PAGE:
Changing Places, Changing Lives

People are missing out on life experiences and it just isn’t right.

Most of us tend to take for granted that whenever we attend an event or enjoy our great Aussie outdoors that we will have access to a loo and running water – we’ll even have a changing place if called for . The requirement for personal elimination is barely a consideration – we’ll just duck in and out – no problems at all.

But I am one of up to 20% of Australians who have to plan and organise to fulfill this most basic human need. And to do it with the same dignity and discretion afforded to the majority is a dream situation . The ever present condition of Limb Girdle Muscular Dystrophy means that the spontaneity and living in the moment often taken for granted by the majority simply cannot be part of my life.

For every physically disabled person and their support personnel the function of toileting is generally the first thought when any outing is mooted – and the more profound the disability the greater the requirement to have somewhere safe, hygienic, dignified as well as being appropriately equipped. These spaces need to be large enough to accomodate support people, wheelchair transfers and medical equipment and historically they simply haven’t existed. 

Wally Tew Reserve – Autumnal hues

However, it is truly exciting to know that over the last 13 years these issues are being addressed, and problems are being remedied with the creation of the Changing Places project. 

The grand unveiling

I had the honour of attending the opening of Melbourne’s Knox City Council’s inaugural Changing Places facility in outer Melbourne’s leafy Ferntree Gully. This fully accessible public bathroom and change facility is custom designed and built to accommodate the ablution needs of those of us on any disability spectrum.

image of two men in between woman in wheelchair. She has blonde short hair, they all have sunglasses on. Man oon right in dark grey suit with dark hair and beard. Man on left in jacket and black pants. they are all n front of row of adjoined rooms with pitched steel roofs and terracotta totem type poles with Aboriginal art work on them holding up verandah.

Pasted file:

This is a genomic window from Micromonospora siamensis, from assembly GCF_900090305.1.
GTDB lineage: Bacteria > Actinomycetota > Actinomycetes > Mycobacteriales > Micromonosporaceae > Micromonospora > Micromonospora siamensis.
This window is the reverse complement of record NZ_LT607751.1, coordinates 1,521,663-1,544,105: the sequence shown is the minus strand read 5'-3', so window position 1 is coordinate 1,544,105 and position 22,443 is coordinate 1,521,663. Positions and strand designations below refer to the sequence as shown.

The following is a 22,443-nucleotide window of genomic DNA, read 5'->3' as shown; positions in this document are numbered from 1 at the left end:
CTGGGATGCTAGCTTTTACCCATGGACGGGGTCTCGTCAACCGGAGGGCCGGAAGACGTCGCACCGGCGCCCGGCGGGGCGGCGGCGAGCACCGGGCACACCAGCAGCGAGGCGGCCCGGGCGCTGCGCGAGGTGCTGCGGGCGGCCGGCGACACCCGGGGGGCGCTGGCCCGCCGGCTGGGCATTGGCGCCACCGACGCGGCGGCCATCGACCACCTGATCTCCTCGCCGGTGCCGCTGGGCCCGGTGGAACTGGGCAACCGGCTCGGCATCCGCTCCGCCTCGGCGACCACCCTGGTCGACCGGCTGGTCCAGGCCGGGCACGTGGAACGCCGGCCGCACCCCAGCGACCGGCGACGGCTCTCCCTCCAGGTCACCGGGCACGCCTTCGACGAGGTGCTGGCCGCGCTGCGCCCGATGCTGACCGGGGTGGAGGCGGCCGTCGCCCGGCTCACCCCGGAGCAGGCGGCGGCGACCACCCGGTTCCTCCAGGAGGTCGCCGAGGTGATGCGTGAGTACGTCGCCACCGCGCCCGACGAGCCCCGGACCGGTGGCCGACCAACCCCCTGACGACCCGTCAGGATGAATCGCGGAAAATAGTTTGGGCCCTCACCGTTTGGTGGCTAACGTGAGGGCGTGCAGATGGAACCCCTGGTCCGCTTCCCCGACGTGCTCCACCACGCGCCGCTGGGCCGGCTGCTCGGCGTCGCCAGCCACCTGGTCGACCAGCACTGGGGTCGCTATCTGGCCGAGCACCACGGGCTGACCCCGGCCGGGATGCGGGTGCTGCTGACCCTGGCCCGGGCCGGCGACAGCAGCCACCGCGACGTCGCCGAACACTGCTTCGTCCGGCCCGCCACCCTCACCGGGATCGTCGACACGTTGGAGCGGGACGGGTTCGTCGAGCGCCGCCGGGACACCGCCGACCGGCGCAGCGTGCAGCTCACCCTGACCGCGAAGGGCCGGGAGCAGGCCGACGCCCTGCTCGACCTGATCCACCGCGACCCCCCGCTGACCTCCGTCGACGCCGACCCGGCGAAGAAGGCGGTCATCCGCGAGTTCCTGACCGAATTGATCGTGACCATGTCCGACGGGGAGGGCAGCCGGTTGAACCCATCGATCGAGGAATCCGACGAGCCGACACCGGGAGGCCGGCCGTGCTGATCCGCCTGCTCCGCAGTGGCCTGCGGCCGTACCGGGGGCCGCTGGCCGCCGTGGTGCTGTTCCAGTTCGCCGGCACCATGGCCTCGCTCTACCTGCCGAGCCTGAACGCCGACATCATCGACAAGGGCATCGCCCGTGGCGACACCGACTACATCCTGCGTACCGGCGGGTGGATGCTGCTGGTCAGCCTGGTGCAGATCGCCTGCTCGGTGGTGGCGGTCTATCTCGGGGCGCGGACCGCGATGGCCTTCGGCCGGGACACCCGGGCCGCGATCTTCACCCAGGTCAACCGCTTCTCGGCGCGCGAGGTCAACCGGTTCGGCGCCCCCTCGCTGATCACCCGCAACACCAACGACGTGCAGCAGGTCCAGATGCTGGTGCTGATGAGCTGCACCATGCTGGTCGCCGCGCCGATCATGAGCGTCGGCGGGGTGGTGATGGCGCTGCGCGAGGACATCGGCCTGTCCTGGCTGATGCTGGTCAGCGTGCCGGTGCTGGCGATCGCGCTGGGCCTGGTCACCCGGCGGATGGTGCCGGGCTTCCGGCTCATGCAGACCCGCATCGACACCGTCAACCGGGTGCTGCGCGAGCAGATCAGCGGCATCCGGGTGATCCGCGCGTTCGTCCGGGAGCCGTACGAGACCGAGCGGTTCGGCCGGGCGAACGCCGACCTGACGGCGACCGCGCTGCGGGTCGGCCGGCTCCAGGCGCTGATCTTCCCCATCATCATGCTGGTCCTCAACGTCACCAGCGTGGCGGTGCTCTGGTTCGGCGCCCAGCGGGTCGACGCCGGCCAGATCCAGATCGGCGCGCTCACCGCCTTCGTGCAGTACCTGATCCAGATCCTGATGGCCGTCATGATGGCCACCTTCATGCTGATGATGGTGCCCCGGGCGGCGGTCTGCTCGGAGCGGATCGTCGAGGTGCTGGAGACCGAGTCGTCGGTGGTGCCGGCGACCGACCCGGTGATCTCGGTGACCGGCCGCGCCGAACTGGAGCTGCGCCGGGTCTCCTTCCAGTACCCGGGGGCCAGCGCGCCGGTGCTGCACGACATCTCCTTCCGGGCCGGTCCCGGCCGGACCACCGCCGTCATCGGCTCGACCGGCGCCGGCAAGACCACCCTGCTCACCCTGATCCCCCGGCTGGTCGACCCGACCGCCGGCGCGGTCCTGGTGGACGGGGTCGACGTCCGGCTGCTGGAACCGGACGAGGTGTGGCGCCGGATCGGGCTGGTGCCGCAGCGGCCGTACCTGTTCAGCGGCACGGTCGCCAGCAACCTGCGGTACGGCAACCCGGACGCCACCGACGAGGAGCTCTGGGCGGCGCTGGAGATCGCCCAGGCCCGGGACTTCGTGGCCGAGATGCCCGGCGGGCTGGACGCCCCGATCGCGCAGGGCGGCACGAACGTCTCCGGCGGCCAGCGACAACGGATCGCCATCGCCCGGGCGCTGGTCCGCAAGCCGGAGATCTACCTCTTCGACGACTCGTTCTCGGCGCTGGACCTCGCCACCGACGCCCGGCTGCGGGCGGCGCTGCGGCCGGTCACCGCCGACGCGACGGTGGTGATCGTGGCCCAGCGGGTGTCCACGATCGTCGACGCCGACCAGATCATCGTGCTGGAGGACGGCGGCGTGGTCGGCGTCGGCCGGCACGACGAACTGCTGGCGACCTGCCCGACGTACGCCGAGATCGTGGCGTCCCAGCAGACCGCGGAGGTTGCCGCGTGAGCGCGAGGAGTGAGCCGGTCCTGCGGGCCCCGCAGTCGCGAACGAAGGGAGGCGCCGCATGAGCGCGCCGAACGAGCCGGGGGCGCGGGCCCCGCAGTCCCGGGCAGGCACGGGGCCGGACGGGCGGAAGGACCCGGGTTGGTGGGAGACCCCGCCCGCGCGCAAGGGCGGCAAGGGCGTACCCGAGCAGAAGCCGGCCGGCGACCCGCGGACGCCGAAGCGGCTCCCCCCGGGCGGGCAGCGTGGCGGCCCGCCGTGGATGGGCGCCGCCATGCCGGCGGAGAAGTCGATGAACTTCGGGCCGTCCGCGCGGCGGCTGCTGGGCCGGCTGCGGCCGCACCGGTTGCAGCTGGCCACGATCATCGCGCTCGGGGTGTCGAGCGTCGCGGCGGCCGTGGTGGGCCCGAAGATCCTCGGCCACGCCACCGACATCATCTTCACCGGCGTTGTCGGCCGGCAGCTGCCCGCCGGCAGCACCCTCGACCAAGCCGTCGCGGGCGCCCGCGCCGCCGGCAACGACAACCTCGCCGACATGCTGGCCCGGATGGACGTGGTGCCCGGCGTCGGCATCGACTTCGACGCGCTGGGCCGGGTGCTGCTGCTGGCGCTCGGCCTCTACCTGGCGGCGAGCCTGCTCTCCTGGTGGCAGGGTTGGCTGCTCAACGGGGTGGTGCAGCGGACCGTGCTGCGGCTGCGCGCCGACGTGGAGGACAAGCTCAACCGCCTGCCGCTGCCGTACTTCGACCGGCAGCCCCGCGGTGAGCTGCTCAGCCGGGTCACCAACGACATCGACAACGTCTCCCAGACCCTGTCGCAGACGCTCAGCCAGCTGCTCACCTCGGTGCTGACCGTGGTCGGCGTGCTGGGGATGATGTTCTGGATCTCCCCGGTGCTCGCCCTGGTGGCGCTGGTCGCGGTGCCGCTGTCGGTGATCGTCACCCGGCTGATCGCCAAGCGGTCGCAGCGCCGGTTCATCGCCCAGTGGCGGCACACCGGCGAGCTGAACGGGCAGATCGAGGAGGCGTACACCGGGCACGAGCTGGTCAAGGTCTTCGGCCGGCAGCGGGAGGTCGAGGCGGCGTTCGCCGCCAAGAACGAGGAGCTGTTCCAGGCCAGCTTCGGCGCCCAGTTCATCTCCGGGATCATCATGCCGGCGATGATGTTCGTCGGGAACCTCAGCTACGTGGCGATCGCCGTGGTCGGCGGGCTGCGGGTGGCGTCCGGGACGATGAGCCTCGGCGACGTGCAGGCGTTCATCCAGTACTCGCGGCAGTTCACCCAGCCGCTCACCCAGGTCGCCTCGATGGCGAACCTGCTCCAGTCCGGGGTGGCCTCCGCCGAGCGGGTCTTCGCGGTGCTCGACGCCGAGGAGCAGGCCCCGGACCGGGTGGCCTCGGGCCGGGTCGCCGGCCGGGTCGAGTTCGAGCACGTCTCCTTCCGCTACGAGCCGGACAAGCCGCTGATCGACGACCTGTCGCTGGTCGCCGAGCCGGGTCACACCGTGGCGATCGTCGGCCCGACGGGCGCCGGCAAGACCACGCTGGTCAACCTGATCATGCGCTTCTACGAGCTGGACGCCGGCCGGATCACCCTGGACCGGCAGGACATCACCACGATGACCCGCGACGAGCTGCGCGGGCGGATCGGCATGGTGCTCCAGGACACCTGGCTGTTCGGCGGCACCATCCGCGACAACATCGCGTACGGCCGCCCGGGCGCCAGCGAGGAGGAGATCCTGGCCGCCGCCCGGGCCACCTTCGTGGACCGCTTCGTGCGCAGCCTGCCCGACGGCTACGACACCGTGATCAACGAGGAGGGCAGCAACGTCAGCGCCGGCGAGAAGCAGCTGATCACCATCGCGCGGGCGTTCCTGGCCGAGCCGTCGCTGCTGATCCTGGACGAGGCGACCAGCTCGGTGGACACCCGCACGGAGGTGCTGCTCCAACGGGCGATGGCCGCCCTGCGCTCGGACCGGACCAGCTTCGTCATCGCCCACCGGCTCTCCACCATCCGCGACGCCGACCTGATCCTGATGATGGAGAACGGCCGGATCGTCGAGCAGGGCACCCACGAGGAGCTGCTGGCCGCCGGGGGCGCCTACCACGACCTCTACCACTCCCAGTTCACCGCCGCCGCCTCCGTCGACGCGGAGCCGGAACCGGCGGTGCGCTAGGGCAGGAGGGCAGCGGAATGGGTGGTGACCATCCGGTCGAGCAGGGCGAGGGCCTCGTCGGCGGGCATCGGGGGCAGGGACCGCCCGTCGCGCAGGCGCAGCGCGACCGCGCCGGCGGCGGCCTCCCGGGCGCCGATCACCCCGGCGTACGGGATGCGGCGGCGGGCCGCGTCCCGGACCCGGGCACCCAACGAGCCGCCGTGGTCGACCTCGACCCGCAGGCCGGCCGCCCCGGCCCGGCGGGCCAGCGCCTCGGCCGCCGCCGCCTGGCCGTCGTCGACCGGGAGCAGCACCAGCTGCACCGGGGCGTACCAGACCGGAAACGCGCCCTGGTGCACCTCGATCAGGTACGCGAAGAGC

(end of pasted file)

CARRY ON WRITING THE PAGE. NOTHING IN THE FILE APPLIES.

Wally Tew Reserve is a picturesque little pocket of parkland where Australian native flora mixes with deciduous oaks and birches.  A fenced off modern playground and the local library are mere metres away woven together by small patches of verdant lawn and accessible friendly pathways. The adjacent oval is home to local Aussie rules footy club, the Eagles, and hosts annual community festivals such as Carols By Candlelight and the Knox Festival to name a few uses. In short – it sees a lot of community action.

Innovation strikes again

I am constantly in awe of those people who are true social justice warriors, overcoming barriers and reshaping not just how we do things but how we think. The Changing Places concept was designed by just that calibre of persons. The project was initiated in 2006 by a socially minded consortium in the UK which now boasts over 1000 facilities . 

The key requirements of a Changing Places space are : 

  • a height adjustable adult-sized changing bench
  • a tracking hoist system – BYO sling
  • enough space for two support workers, medical equipment and wheelchair turning circle
  • safe and clean environment
  • shower (optional)

An Australian consortium called Changing Places Victoria led by the Maroondah City Council established a relationship with the UK led group in 2012 and continued this advancement of human equality down under.  Australian businesses, governments, councils and agencies can easily access the design guidelines and industry support required to install these life enhancing spaces by visiting the Changing Places website.

Key planning – MLAK

We all know that vandalism is a societal anathema and we have all experienced downright disgusting public toilet experiences as a result of such defacing and destruction. This problem is eliminated by the genius deployment of the MLAK locking system used in most Australian Changing Places facilities. These relief centres are always left clean and tidy.